If you’re listing hundreds or thousands of items every month, then it’s a good idea to invest in a Premium or Anchor subscription to keep those fees down.
Finally, eBay Stores also come with lots of customization and marketing features. This lets you better establish a brand and make your items look even more appealing.
You can learn more about eBay Stores here.
Getting an eBay Store is a good idea if:
You probably shouldn’t get an eBay Store if:
You need to be prepared to spend a lot of time packaging and mailing products if you want to get serious about selling on eBay. Always be ready to respond quickly to any purchases—a late delivery is going to mean negative feedback.
Block time in your schedule for packaging and shipping before you start selling en masse. You might also want to talk to your local post office about picking up packages from your doorstep so you don’t have to keep driving over.
Once you have that worked out, it’s time to look at the fine details. eBay has lots of different options for shipping. Here are a few of the most important things you should know about:
Most eBay sellers perform their own shipping. This can take a lot of time, and you have to think about shipping fees when you set prices for your products, but eBay does offer some significant assistance in the form of shipping discounts. The discounts often get better if you achieve PowerSeller or Top Rated Seller status, too!
Make sure you take advantage of these discounts so that you can offer your customers the best possible shipping prices.
For more advanced shipping suggestions, read our guide to ecommerce shipping solutions.
eBay gives you the option to make your listings viewable globally for a small additional fee. But are you ready to deal with all of the challenges of international shipping? There are a lot of laws and regulations to deal with.
If you live in the US, you can simply send all of your globally listed items to an eBay shipping center. They’ll handle everything else from there.
Learn more about the Global Shipping Program.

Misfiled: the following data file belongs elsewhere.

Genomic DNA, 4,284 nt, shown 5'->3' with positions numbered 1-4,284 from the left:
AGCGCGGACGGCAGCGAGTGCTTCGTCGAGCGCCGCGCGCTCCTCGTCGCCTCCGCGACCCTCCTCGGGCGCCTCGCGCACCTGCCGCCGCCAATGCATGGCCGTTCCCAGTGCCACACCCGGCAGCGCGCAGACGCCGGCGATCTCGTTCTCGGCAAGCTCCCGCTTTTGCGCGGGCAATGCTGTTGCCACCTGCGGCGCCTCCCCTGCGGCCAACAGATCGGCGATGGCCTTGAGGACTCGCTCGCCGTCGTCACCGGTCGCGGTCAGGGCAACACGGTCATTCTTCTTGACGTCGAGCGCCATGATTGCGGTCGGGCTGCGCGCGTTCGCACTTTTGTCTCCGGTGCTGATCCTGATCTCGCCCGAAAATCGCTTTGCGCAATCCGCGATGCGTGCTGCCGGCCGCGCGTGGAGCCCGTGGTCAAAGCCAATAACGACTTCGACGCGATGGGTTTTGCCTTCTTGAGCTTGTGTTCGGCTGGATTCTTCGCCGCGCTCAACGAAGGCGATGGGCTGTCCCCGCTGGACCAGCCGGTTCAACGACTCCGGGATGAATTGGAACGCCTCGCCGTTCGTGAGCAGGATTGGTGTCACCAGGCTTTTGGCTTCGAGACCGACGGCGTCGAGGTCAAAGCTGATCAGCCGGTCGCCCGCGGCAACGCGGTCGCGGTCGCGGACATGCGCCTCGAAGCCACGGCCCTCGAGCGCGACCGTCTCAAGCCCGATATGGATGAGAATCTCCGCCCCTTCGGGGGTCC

If you’re selling valuable items (worth at least $40) in very good condition, you may be able to use eBay’s Valet program. All you have to do is ship the items over to them and they handle everything else. Of course, this comes at a cost—they take 20% to 40% of the sale as a commission.
That sounds like a lot. However, they’re doing more for you than Amazon does with Fulfillment by Amazon, and for about the same price.
This is a good choice if you’re better at snooping out deals than selling things online. Just keep in mind that you will make much more money selling things on your own.
Go to eBay and sign up.
Don’t get caught off guard by the question of whether you want a personal account or a business account. Unless you’ve officially created a business by filing your articles of organization and received a federal tax ID number, then you just want a personal account. You can switch to a business account later if you decide to incorporate.
All you have to do next is make some listings. With the popular, intelligently priced items you’ve chosen to sell by following our tips above, it shouldn’t be long before the orders start rolling in!
By the way, if you want to become a Top Rated Seller and get huge Final Value Fee discounts, your next step should be to get an awesome eBay Feedback score.
We hope you learned a thing or two from “Selling on eBay for Beginners: 5 Steps to Success.” If you did, be sure to share it using the buttons below so your friends don’t lose money on a pack of gum!